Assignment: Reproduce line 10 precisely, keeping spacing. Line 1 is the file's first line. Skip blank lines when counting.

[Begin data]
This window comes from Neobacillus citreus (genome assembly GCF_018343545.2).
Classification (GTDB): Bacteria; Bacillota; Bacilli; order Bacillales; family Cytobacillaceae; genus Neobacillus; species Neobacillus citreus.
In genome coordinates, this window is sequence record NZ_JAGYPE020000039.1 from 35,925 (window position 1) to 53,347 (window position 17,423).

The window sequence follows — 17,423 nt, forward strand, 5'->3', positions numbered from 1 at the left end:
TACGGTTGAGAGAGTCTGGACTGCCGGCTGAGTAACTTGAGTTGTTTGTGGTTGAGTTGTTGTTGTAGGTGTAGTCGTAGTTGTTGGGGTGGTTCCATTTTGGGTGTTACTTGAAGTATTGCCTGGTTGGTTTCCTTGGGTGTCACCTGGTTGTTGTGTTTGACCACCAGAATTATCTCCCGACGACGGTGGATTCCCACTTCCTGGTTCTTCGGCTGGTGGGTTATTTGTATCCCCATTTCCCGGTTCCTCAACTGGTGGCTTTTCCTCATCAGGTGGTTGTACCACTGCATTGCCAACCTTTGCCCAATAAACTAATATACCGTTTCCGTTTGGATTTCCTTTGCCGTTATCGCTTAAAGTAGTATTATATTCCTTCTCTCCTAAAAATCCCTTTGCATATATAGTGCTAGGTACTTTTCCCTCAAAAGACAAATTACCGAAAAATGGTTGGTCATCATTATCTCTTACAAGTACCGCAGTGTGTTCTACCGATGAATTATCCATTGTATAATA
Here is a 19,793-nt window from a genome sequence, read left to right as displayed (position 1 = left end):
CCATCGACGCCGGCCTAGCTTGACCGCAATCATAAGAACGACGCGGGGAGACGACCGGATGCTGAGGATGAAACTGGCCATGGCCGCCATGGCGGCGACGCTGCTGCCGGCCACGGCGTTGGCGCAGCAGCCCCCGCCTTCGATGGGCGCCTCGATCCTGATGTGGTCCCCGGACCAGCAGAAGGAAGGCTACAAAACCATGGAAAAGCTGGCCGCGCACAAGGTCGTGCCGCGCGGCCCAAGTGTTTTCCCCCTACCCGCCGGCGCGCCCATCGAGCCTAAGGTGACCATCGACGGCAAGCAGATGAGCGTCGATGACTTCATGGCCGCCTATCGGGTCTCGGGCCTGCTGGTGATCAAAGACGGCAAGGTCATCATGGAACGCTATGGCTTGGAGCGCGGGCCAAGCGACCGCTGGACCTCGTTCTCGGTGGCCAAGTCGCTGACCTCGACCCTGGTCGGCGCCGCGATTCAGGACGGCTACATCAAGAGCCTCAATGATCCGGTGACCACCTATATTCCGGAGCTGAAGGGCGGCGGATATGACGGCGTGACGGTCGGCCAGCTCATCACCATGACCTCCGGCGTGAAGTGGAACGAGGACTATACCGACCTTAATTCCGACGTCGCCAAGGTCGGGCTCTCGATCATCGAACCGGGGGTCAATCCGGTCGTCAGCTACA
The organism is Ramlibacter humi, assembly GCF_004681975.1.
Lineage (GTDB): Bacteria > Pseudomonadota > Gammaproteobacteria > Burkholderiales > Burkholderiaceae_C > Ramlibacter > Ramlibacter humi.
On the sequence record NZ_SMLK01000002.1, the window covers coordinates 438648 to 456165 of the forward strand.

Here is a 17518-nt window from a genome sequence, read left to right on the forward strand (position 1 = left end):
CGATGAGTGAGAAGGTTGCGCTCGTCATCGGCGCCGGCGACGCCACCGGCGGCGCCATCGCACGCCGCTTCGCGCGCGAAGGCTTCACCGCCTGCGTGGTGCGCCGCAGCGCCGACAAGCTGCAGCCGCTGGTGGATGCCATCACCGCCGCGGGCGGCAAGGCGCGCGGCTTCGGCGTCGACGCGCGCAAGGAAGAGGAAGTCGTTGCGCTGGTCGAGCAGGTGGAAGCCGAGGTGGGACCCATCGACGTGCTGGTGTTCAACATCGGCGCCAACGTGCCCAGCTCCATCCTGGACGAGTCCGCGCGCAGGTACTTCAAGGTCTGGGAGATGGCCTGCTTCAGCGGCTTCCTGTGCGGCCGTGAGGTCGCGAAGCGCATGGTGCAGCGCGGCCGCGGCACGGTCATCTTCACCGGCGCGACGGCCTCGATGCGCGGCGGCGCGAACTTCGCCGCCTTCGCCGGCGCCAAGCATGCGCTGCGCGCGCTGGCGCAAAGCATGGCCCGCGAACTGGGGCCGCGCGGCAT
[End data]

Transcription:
On the sequence record NZ_SMLK01000002.1, the window covers coordinates 438648 to 456165 of the forward strand.